Quick Tip: Pause any process you want in Linux

 mike@krusty:~$ pidof ffmpeg
 mike@krusty:~$ sudo kill -STOP 22730
 [sudo] password for mike:
 mike@krusty:~$ sudo kill -CONT 22730

Holy crap, how come it took so long for me to figure out you can pause a running process in Linux and restart it later? I was looking at the manual page for the kill command (man kill) when I started wondering what the CONT option is used for. It turns out that it is paired with the STOP option (and a couple of others) which can be used to pause a running process. Here’s a quick rundown of the process:

  1. Find the PID of the process using the ‘pidof’ command
  2. Pause the process using that PID (22730 for example): sudo kill -STOP 22730
  3. Go about your business
  4. Restart the process when you’re ready: sudo kill -CONT 22730
What can you use this for? Well, if you’re doing something processor intensive, like transcoding video, you might want to regain your CPU power for a quick task. This lets you do that.

3 thoughts on “Quick Tip: Pause any process you want in Linux

  1. Certainly useful, but usually if you have the programs stdI/O open, a ^Z would accomplish this in a much neater way (If I’m not mistaken) – you can resume by typing either ‘bg’ for running it in the background without the stdI/O or ‘fg’ to get it back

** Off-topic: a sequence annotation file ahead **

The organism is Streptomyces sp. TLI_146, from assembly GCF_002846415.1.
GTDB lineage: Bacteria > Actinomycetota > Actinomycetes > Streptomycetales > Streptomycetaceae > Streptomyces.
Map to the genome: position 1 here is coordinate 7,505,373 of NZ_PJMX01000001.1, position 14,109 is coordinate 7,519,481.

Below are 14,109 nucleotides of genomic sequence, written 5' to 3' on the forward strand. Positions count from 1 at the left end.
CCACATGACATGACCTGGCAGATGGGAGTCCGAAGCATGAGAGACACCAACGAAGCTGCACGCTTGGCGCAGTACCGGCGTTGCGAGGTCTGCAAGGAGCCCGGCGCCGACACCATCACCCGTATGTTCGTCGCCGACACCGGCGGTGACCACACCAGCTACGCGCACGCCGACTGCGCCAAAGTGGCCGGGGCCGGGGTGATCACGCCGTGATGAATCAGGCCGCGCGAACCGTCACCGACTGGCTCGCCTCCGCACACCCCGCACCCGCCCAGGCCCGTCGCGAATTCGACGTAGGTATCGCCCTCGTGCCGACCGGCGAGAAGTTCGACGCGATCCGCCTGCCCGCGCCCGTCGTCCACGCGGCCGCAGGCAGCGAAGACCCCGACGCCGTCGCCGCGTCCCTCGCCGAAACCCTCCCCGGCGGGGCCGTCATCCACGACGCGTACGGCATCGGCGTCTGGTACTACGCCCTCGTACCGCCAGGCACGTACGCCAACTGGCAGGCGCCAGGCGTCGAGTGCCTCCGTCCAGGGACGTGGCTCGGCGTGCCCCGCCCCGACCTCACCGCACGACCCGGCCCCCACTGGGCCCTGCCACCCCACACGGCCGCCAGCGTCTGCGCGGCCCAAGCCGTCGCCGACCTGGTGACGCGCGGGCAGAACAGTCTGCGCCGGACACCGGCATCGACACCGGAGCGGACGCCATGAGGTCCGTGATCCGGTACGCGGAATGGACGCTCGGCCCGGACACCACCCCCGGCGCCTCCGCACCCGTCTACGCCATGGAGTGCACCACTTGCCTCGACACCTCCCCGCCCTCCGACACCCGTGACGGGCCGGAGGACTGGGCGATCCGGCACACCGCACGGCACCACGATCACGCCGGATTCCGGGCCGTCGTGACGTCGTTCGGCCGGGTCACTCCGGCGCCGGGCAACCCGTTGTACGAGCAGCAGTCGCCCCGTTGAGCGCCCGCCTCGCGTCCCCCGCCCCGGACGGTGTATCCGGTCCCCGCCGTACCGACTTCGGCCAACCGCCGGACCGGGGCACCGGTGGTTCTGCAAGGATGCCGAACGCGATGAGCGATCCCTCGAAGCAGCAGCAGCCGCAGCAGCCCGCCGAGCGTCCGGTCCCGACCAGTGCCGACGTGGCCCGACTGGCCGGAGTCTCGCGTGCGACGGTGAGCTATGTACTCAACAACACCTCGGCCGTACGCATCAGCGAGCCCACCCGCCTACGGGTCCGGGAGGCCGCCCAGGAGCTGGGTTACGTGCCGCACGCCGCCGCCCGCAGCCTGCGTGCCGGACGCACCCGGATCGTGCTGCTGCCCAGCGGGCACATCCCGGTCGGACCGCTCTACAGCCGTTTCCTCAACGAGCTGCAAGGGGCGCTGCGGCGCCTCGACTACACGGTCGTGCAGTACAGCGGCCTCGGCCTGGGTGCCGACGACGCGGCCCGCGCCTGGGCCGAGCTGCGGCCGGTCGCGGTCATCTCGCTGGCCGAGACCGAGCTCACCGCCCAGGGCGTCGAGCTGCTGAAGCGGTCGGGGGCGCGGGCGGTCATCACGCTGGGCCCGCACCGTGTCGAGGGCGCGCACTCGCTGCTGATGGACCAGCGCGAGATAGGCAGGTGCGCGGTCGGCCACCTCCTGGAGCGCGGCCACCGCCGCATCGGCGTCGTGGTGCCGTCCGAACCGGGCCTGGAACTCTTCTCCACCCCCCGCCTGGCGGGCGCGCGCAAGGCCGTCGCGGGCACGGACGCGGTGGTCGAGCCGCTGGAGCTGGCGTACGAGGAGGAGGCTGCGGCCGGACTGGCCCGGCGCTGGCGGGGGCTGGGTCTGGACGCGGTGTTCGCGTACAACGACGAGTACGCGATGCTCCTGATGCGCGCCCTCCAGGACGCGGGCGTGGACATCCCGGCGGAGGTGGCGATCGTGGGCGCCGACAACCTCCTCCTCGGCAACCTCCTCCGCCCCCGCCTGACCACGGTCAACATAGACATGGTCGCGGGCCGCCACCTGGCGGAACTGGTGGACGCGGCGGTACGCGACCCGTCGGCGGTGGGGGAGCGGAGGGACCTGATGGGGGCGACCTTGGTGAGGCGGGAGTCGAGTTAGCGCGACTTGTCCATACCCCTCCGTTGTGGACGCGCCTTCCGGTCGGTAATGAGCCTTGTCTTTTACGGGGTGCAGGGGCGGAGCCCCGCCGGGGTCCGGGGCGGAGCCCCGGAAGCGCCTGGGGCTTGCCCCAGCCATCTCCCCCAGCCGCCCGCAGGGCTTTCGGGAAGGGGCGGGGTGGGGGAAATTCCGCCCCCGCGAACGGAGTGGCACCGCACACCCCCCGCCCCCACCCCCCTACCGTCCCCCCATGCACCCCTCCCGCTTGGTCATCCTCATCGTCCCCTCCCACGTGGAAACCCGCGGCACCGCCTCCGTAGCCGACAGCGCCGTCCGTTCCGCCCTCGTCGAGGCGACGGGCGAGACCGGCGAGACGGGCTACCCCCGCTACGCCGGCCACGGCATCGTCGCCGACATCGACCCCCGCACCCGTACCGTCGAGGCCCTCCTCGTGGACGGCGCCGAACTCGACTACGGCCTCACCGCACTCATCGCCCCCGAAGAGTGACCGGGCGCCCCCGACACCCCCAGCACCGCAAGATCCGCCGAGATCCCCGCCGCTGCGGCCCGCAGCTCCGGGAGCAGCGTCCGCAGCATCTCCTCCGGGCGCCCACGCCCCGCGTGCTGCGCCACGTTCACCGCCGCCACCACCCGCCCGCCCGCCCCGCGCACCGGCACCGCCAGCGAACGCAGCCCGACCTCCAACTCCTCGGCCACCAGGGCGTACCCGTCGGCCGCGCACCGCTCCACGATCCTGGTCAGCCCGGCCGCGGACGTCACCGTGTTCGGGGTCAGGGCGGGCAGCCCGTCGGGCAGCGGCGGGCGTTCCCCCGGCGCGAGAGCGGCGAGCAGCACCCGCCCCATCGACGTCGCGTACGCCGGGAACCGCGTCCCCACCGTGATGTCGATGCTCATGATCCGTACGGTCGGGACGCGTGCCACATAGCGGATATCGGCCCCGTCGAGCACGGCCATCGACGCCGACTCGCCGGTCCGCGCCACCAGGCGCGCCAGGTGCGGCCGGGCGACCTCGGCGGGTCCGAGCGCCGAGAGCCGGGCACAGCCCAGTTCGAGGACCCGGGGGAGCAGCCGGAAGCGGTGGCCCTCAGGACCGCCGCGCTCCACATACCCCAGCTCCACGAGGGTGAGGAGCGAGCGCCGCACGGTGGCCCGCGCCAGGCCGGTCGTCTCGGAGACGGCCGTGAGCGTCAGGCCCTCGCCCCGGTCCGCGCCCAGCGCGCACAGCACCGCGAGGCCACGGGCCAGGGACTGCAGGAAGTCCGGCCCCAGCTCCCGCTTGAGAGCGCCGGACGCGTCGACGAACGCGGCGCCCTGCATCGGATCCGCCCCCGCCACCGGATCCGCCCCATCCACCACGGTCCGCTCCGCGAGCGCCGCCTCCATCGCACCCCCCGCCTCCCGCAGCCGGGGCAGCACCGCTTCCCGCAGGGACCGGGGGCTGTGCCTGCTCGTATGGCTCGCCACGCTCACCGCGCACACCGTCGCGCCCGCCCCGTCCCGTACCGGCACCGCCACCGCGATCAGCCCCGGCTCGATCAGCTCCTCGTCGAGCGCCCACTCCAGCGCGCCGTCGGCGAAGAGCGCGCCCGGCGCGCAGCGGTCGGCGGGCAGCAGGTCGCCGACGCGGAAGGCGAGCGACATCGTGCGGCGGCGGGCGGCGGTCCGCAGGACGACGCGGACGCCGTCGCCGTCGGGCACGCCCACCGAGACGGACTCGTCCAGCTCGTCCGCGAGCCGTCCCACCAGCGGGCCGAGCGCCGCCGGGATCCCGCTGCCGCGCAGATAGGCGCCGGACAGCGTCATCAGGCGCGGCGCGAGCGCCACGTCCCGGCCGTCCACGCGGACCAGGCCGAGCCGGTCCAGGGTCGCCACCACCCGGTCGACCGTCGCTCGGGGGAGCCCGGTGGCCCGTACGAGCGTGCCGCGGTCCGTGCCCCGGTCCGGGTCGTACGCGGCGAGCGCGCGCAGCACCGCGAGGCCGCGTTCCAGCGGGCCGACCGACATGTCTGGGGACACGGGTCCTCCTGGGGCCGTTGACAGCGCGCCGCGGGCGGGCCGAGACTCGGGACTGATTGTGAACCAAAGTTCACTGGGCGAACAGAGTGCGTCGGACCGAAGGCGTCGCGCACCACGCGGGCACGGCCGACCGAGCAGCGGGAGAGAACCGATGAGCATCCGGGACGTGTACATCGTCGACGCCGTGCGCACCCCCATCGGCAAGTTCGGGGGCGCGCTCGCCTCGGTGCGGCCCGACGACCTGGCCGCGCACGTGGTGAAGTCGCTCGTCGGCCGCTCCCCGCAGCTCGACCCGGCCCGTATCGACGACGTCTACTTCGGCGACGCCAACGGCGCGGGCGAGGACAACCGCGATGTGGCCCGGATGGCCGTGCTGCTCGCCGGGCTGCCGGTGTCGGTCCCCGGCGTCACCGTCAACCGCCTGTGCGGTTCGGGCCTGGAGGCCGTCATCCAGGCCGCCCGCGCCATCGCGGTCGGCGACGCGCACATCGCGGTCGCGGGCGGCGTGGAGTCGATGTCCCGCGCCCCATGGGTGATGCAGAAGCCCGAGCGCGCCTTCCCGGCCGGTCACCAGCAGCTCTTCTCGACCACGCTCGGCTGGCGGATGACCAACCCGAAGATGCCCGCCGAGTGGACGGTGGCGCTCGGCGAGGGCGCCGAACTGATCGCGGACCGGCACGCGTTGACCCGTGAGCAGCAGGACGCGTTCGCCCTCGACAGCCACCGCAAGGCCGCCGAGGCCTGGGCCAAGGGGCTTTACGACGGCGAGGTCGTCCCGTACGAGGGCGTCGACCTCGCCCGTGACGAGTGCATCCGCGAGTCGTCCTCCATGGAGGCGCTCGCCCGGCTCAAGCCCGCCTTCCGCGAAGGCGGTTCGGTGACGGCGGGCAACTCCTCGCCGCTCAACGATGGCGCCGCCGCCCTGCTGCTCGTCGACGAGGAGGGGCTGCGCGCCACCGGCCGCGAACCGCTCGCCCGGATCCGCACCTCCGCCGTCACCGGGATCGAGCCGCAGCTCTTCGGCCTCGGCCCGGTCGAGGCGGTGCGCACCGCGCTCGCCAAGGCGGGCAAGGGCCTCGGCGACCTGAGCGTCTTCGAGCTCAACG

• You’re right. But I have a lot of automated processes, like automatic transcoding of over-the-air television shows. If I want to play Portal 2 on Steam running under Wine (processor intensive) it’s nice to be able to pause FFMPEG and start it back up again once I’m done gaming.

      • True that, it certainly has it’s uses. Especially if you don’t have the stdout available somewhere – like you usually do not when it’s a background job.

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